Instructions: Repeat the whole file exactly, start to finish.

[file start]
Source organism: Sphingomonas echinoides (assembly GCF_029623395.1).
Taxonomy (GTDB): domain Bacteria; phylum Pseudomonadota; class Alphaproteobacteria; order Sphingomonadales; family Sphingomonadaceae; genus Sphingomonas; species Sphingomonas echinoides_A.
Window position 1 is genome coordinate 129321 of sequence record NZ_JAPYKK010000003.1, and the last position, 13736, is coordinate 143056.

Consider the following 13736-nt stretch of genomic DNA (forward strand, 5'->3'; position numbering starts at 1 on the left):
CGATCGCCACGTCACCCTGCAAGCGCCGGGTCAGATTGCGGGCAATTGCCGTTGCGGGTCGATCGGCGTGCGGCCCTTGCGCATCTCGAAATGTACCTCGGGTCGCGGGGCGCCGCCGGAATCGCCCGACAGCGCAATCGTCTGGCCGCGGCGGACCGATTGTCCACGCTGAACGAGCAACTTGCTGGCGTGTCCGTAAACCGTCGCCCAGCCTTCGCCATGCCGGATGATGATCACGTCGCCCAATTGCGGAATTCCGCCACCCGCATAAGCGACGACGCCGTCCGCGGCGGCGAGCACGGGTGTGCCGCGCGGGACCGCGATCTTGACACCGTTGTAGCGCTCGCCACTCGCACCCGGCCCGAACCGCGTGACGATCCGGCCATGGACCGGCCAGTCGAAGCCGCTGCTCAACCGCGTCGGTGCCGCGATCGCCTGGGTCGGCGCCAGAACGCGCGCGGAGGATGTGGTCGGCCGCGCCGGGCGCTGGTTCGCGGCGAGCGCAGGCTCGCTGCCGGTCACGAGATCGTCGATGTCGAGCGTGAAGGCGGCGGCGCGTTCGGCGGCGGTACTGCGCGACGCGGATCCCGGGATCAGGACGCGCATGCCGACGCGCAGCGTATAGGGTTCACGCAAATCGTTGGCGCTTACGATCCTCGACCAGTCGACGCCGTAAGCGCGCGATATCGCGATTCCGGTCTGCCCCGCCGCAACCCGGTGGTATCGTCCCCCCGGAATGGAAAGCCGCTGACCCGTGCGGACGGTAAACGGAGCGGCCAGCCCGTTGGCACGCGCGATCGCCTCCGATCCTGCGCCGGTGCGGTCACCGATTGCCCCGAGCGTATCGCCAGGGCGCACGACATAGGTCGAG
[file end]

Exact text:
Source organism: Sphingomonas echinoides (assembly GCF_029623395.1).
Taxonomy (GTDB): domain Bacteria; phylum Pseudomonadota; class Alphaproteobacteria; order Sphingomonadales; family Sphingomonadaceae; genus Sphingomonas; species Sphingomonas echinoides_A.
Window position 1 is genome coordinate 129321 of sequence record NZ_JAPYKK010000003.1, and the last position, 13736, is coordinate 143056.

Consider the following 13736-nt stretch of genomic DNA (forward strand, 5'->3'; position numbering starts at 1 on the left):
CGATCGCCACGTCACCCTGCAAGCGCCGGGTCAGATTGCGGGCAATTGCCGTTGCGGGTCGATCGGCGTGCGGCCCTTGCGCATCTCGAAATGTACCTCGGGTCGCGGGGCGCCGCCGGAATCGCCCGACAGCGCAATCGTCTGGCCGCGGCGGACCGATTGTCCACGCTGAACGAGCAACTTGCTGGCGTGTCCGTAAACCGTCGCCCAGCCTTCGCCATGCCGGATGATGATCACGTCGCCCAATTGCGGAATTCCGCCACCCGCATAAGCGACGACGCCGTCCGCGGCGGCGAGCACGGGTGTGCCGCGCGGGACCGCGATCTTGACACCGTTGTAGCGCTCGCCACTCGCACCCGGCCCGAACCGCGTGACGATCCGGCCATGGACCGGCCAGTCGAAGCCGCTGCTCAACCGCGTCGGTGCCGCGATCGCCTGGGTCGGCGCCAGAACGCGCGCGGAGGATGTGGTCGGCCGCGCCGGGCGCTGGTTCGCGGCGAGCGCAGGCTCGCTGCCGGTCACGAGATCGTCGATGTCGAGCGTGAAGGCGGCGGCGCGTTCGGCGGCGGTACTGCGCGACGCGGATCCCGGGATCAGGACGCGCATGCCGACGCGCAGCGTATAGGGTTCACGCAAATCGTTGGCGCTTACGATCCTCGACCAGTCGACGCCGTAAGCGCGCGATATCGCGATTCCGGTCTGCCCCGCCGCAACCCGGTGGTATCGTCCCCCCGGAATGGAAAGCCGCTGACCCGTGCGGACGGTAAACGGAGCGGCCAGCCCGTTGGCACGCGCGATCGCCTCCGATCCTGCGCCGGTGCGGTCACCGATTGCCCCGAGCGTATCGCCAGGGCGCACGACATAGGTCGAG